The most memorable moment of Wednesday’s presidential debate involved Mitt Romney, PBS, and a popular Sesame Street character. Halfway through the debate, Romney pledged to cut funding for PBS despite his love for the giant yellow muppet.
"What things would I cut from spending?” Romney said. “I will eliminate all programs by this test: Is the program so critical it's worth borrowing money from China to pay for it? And if not, I'll get rid of it. Obamacare's on my list. ... I'm sorry, Jim, I'm going to stop the subsidy to PBS. I'm going to stop other things. I like PBS. I love Big Bird. Actually like you, too. But I'm not going to keep on spending money on things to borrow money from China to pay for [it]. "
Soon after, Twitter erupted in support of Big Bird with hashtags like #savebigbird, #SupportBigBird and #bigbirdforpresident. According to CNN, the #savingbigbird hashtag increased 800,000 percent, or 17,000 tweets per minute. As of yesterday, the sparks & honey cultural mapping platform identified nearly 600,000 mentions of Big Bird across the social Web—98% of which came from Twitter alone. A number of Big Bird Twitter avatars were born: @BigBirdLives, @BigBirdRomney and @FiredBigBird.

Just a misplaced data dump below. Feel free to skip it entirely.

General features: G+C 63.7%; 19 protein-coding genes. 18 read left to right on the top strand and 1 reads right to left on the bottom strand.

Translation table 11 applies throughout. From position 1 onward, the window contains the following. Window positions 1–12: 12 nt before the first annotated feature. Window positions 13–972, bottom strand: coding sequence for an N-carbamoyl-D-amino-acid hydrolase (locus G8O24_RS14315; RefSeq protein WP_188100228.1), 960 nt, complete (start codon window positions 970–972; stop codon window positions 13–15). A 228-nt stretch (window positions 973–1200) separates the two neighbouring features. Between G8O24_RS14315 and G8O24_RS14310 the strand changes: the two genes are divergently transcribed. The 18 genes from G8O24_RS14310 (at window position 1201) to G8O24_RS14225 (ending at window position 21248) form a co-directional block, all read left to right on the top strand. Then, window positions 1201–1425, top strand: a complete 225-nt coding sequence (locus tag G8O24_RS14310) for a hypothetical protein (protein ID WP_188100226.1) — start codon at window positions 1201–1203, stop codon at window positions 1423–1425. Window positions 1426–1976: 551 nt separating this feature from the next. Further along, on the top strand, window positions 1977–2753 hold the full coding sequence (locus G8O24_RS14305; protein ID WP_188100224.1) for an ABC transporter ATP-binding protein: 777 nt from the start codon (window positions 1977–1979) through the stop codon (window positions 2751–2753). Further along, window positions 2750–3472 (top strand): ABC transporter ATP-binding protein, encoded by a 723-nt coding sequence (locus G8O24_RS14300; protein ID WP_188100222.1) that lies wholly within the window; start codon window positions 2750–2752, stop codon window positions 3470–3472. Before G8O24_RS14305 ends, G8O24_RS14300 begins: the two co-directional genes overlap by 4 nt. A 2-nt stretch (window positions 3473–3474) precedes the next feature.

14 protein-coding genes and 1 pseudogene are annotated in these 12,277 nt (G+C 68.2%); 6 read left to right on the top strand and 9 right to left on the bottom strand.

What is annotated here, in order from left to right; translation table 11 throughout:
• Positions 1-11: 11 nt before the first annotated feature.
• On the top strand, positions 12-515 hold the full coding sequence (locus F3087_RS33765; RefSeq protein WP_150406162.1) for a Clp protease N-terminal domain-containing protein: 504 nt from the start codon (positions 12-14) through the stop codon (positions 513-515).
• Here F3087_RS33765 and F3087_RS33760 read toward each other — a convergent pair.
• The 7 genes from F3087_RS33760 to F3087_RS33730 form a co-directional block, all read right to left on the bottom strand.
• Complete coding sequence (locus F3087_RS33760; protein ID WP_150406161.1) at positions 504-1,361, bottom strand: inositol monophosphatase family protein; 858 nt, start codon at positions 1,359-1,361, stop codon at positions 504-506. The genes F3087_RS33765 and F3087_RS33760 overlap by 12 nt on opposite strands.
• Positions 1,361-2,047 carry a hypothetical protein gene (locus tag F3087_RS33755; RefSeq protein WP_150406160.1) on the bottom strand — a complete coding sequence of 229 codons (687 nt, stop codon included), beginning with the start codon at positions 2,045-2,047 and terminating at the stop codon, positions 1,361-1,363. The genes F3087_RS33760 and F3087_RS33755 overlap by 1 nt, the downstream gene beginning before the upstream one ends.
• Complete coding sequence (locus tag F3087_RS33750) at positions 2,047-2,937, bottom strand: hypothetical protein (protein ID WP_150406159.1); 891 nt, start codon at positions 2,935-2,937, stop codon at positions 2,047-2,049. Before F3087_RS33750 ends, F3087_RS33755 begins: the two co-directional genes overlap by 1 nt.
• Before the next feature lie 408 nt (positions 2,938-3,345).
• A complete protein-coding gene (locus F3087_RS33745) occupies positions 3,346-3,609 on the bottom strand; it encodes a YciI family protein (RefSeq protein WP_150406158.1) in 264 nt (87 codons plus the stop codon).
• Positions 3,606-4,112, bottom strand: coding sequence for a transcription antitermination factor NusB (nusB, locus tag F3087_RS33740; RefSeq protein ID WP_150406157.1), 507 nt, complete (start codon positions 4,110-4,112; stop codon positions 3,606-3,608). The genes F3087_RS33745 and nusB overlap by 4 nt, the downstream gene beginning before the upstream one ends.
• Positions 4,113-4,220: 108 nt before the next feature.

For many kids, Sesame Street is an introduction to learning a new vocabulary, how to read, discovering theater and music, and absorbing the difference between right and wrong. So the prospect of firing big bird strikes sadness not only in the beloved yellow muppet and the rest of his troupe, but millions of kids around the nation. Since the Twitterverse has rallied with dramatic support for Big Bird already, let’s take the effort to save our favorite Sesame Street character to the next level.
Join us by signing our petition to Twitter to save Big Bird and employ him as its official brand mascot.